Jan Ravens and Julia Watson Bring TALKING HEADS to Watford Palace Next Year
Jan Ravens and Julia Watson are cast in Talking Heads, three of the much-loved classic monologues from British playwriting royalty, Alan Bennett, directed by Watford Palace Theatre's own artistic director Brigid Larmour. Poignant, comic and full of humanity, Talking Heads invites us into the hearts and minds of three peculiarly English ladies - Muriel in her tweed skirt and pearls in Soldiering On, the public-spirited Miss Ruddock in A Lady of Letters, and Susan, the long-suffering Vicar's wife in Bed Among The Lentils.
Jan Ravens is one of the UK's most successful impressionists. She is a long running star of BBC's Dead Ringers and her Theresa May impression has achieved cult status, going viral on social media and with over 1 million views on YouTube. She is a regular contributor across BBC Radio 4, on programmes such as Just A Minute and I'm Sorry I Haven't A Clue, alongside current affairs programmes such as Broadcasting House, The Week in Westminster and Today. On stage, she achieved rave reviews and broke box office records with her solo show Difficult Woman and she recently completed a sell-out tour with Rory Bremner. At Cambridge she was the first woman president of the Footlights and directed the revue, The Cellar Tapes, with Stephen Fry, Hugh Laurie, Emma Thompson and Tony Slattery, which won the first Perrier comedy award at the Edinburgh Festival. Her stage work includes shows at Chichester Festival Theatre, Birmingham Rep, Manchester Royal Exchange, RSC and Watford Palace Theatre. Recent television includes The Royal Variety Performance, Richard Osman's House Of Games, The Imitation Game (ITV).
Director, and artistic director of Watford Palace Theatre Brigid Larmour said, "This project was made for Jan. Even as a student at Cambridge she combined a virtuosic skill with accents and comedy, with an ability to get under the skin of a character and break your heart. She will make Alan Bennett's brilliant writing sing."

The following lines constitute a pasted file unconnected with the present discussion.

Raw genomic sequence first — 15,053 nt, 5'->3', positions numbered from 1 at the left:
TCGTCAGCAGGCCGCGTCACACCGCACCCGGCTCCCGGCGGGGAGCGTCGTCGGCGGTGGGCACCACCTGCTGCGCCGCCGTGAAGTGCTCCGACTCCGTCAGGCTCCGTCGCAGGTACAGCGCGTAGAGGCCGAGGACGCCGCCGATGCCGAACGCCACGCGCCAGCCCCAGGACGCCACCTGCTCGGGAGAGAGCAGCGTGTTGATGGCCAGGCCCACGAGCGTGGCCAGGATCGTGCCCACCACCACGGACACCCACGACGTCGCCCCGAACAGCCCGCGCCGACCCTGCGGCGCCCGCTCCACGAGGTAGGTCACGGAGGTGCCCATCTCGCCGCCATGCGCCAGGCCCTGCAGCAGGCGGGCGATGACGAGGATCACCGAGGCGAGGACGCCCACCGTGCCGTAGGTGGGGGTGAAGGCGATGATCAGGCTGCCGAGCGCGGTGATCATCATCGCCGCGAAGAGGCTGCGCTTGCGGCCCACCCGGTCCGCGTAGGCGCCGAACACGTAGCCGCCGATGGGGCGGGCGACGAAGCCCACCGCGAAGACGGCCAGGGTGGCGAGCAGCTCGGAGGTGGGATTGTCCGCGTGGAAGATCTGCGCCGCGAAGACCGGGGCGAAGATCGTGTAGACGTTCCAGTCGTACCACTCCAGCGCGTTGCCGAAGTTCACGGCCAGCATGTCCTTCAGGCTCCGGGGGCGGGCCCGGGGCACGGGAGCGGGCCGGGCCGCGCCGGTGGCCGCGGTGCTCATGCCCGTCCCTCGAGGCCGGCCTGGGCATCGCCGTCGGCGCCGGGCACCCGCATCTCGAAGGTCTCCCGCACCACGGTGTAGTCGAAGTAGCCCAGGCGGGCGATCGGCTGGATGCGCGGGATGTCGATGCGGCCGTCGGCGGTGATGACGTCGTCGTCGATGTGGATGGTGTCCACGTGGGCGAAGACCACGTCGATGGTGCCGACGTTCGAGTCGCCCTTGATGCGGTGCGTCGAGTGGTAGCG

This will be Julia Watson's third play at Watford Palace Theatre. In 2018 she played Leonato in the all-female Much Ado About Nothing and nearly 20 years ago she appeared as Hester Collyer in The Deep Blue Sea. Her stage work is extensive, including several plays at The National Theatre and the West End. Recent roles include Margaret Thatcher in Handbagged (Theatre by the Lake, Keswick), Arkadina in The Seagull and Mrs Durrell in My Family and Other Animals (Theatre Royal, York), Esme in Amy's View (Nottingham Playhouse) and last year a Scottish tour of JM Barrie's The Twelve Pound Look in which she played Kate. On television she is best known, perhaps, for playing Casualty's Dr Baz on and off for 18 years. She was Lyn Smallbridge in the long-running situation comedy Never the Twain and the mum in the ITV children's show Welcome to Orty-fou. Films include the Bollywood Baar Baar Dekho and the BAFTA nominated short The Karman Line. She was the reciter in the world premiere of The Woman and the Hare (Sir Harrison Birtwistle/ David Harsent) with the Nash Ensemble. The CD recording received a Grammy nomination for best performance.
Brigid Larmour, an experienced director, producer, and dramaturg, is Artistic Director and Chief Executive of Watford Palace Theatre. WPT credits include Absurd Person Singular, Much Ado About Nothing, Coming Up, Jefferson's Garden, Love Me Do, Von Ribbentrop's Watch, Fourteen, Perfect Match, We That Are Left, Mrs Reynolds and the Ruffian, Equally Divided, Our Father, My Mother Said I Never Should, Time of My Life, Absent Friends, As You Like It, and four pantomimes. She has a record of supporting diverse talent, since directing Charlotte Keatley's ground-breaking My Mother Said I Never Should, and the first 'all-Black' British regional theatre production, Mustapha Matura's Playboy of the West Indies, at Contact Theatre, Manchester in the 80s. From 1998- 2006 she was Artistic Director of West End company ACT Productions, and adviser to BBC4 Plays.
Alan Bennett has been one of our leading dramatists since the success of Beyond the Fringe in the 1960s. His television series Talking Heads has become a modern-day classic, as have many of his works for the stage, including Forty Years On, The Lady In The Van, A Question of Attribution, The Madness of George III (together with the Oscar-nominated screenplay The Madness of King George) and an adaptation of Kenneth Grahame's The Wind in the Willows. At The National Theatre, The History Boys won Evening Standard, Critics' Circle and Olivier awards, and the South Bank Award.
Talking Heads was a series of 12 dramatic monologues written for BBC television. The two series were first broadcast in 1988 and 1998, and have since been broadcast on BBC Radio and included on the A-level and GCSE English Literature syllabus.
Tickets: £17-£27.50 (£15-£25.50 concessions), previews all tickets £17
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